Because even with how impressed I’ve been with the Hyundai Genesis sedan (talk about a winner), I was skeptical that the automaker could pull that formula off in a coupe.
In fact, I was betting Hyundai’s image would take a serious blow at the attempt of trying to launch a two-door model of the Genesis. Sedan? “Sure.” But a performance sports coupe? “Not hardly,” was my initial
thought when I first heard about plans for the Genesis sports car.
It’s not that Hyundai’s coupe doesn’t look the part. The exterior styling has all the right lines for a cool a sports car. It kind of puts you in the mind of a cross between the Infiniti G Coupe and its less expensive sibling the Nissan Altima Coupe.
WHO’S GOT THE LOOK
No big surprise there. Intentional or not, Hyundai has developed
a rep for picking up some of the styling cues of hot vehicles in the segments it’s targeting. Only wish Hyundai had gone with the same type of subtle badge treatments on the Genesis coupe in which designers handle the four-door model. There’s an element of mystique about seeing that badgeless Genesis sedan’s front grille on the road.
Still, a sport’s coupe isn’t defined by design alone.
It’s the feeling you get when behind the wheel that really sells you on the car. And with no real history in the segment, I just couldn’t imagine that I’d get a rush from driving a Hyun-dai sports coupe. Even with its positive attributes,the Hyundai Tiburon has never quite conjured up images of some guy blowingthrough the corners of some desolate back road.
Considering how Hyundai has improved over the years with vehicles like the Sonata and Azera, the Genesis sedan wasn’t that far of a stretch. Impressive, but hardly a stretch considering the improvements Hyundai has been making in those segments. A sports coupe, on the other hand? Well, that’s a different story.
Clearly, Hyundai knew that there’d be a few people like me that would necessarily be immediately sold on the idea because as you soon as you step into the coupe there’s set on convincing you it’s worthy of “sports coupe” status.
Interior features include a large speedometer, bucket front seats with large side bolsters for the type of support real enthusiast drivers crave, tachometer where the driver can access driving information that gives you the feel you’re settling in for a track run. The instrument cluster features Hyundai’s signature blue gauge illumination.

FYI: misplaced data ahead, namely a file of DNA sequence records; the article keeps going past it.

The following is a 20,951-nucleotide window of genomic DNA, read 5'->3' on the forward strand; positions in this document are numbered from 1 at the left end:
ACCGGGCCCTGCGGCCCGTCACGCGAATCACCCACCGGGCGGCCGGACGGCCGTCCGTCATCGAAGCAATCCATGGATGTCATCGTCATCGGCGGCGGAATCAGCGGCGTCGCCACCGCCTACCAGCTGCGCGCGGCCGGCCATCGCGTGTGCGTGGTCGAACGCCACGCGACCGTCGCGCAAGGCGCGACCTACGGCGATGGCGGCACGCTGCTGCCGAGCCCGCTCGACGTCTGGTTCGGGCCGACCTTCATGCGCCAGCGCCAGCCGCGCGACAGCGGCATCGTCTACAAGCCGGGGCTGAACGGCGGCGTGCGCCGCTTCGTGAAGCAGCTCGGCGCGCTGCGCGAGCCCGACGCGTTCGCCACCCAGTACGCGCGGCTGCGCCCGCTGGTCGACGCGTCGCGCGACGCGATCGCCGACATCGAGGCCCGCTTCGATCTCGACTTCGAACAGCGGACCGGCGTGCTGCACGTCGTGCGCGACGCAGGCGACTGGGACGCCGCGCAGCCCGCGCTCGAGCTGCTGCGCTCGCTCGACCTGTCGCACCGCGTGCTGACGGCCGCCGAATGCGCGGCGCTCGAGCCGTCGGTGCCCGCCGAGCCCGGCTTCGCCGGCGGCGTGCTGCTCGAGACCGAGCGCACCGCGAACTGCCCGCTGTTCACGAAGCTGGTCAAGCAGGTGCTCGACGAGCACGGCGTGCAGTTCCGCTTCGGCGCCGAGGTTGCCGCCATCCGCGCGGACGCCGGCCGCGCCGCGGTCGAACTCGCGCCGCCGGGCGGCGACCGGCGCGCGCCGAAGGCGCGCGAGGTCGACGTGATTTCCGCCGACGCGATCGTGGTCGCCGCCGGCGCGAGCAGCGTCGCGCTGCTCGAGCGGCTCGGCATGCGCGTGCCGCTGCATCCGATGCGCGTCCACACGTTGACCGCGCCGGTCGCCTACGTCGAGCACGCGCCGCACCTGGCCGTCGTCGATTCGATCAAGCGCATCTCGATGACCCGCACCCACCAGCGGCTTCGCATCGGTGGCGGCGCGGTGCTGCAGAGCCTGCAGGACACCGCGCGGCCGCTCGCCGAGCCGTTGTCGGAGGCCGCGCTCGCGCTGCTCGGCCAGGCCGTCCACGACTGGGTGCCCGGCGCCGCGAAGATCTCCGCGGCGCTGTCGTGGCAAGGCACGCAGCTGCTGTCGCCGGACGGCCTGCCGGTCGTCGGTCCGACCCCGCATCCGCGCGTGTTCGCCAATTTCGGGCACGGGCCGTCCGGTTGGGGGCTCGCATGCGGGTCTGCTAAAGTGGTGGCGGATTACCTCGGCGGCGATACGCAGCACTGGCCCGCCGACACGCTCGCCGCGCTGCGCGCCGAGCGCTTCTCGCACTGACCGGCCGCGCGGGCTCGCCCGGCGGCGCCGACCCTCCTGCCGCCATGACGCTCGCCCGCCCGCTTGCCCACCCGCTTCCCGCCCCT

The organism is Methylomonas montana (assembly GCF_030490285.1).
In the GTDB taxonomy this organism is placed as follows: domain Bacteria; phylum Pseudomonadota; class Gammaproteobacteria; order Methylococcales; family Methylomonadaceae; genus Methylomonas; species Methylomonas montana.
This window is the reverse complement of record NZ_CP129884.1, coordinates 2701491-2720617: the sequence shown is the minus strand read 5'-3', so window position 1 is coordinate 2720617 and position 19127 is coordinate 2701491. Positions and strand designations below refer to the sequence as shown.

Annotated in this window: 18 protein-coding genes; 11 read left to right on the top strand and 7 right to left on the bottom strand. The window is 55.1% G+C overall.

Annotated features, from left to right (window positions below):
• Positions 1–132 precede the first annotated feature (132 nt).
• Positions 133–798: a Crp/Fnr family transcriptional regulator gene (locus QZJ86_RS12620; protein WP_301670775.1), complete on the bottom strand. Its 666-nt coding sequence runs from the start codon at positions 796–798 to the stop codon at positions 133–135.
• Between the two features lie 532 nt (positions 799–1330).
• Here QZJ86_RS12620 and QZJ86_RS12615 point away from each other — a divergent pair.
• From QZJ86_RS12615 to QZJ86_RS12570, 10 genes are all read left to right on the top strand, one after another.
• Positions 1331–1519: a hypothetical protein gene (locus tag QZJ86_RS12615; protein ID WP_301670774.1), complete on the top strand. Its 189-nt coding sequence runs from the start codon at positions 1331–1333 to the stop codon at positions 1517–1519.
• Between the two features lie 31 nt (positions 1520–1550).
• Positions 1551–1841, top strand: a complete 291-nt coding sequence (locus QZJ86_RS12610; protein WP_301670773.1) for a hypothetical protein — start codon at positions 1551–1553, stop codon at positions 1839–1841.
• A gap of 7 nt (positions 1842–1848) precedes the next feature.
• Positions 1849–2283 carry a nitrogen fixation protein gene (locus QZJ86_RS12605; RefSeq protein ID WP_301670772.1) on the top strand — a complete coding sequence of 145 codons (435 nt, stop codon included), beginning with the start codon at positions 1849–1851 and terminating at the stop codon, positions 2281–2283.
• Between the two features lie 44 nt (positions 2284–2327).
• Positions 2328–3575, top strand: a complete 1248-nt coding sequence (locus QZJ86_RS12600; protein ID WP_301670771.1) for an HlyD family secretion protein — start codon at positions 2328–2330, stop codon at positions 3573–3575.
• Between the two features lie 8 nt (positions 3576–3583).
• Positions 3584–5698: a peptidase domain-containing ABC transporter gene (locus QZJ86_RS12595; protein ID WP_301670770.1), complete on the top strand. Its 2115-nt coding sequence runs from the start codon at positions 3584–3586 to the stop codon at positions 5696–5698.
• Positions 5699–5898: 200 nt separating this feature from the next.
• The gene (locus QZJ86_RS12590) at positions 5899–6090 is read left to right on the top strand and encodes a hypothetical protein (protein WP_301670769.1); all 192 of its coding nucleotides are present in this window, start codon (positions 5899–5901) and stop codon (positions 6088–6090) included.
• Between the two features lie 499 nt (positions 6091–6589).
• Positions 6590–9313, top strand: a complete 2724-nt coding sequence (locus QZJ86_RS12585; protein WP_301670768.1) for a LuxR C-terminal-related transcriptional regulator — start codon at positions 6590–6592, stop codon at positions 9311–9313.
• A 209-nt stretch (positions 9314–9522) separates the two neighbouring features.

If that isn’t enough, then hitting the gas will definitely sell you on the idea.
The rear-wheel-drive car is available in the same 3.8-liter V6 offered in The Genesis sedan with 306 horsepower and 266 lb.-ft. of torque. The base model (2.0T) features a 210-horsepower turbocharged inline four-cylinder engine with 223 lb.-ft of torque.
A six-speed manual transmission is standard for both engines. The Genesis 2.0T coupe is also available in an optional five-speed automatic with the “Shiftronic” mode that functions somewhat like a manual.
The 3.8-liter V6 is available with a ZF or special six-speed automatic transmission with Shiftronic to handle the additional torque.
LOTS OF FUN
However, it’s how well the Hyundai coupe handles on the road that’s most impressive. I didn’t have an opportunity to spend any track time with the vehicle, but I did have a chance to test its capabilities on some cool roads North of Detroit that Hyundai officials mapped out for the drive. And it’s a gutsy ride.
Hyundai is also adding a tuner-focused performance model, called the R-Spec, to the coupe line up, which will be equipped with includes a 2.0-liter low-pressure turbocharged intercooled four-cylinder
engine delivering 210 hp, an estimated 30 mpg EPA highway ratingand a top speed of 137 mph.
Safety features for the Hyundai coupe includes driver and front passenger advanced frontal airbags, along with front seat-mounted side airbags,
side air curtains and active front head restraints.
• The Genesis Coupe Grand Touring model is available with heated driver and passenger seat, a 360- Infinity premium audio system, a proximity key with push-button start, Xenon HID (High Intensity Discharge) headlamps and auto-dimming mirror.
• Other options include heated mirrors with outside turn signal indicators, a backup warning system, power tilt and slide sunroof and a navigation
Fuel economy ranges from 21 city/30 highway for the 2.0 manual 18 city/26=20 highway for the 3.8-liter automatic.
Pricing starts at $22,000 for the base 2.0T model to $31,000 for the 3.8-liter V6 with the Track package and the available automatic transmission. You can get a manual 3.8-liter V6 model with the Track package for a little under $30,000.
Final analysis? Yup, Hyundai does it again. Now, getting other people to
buy into the concept might take some time considering most don’t think “Hyundai” when it comes to sport coupes.
Of course, having the 2009 North American Car of the Year honor under your belt for the bigger sibling, the Genesis sedan, makes it a whole lot easier When trying to get the message out.
$22,000 - $31,000
Available Track Model
Available heated driver/passenger
Available proximity key with push button start
Optional Infinity premium audio system
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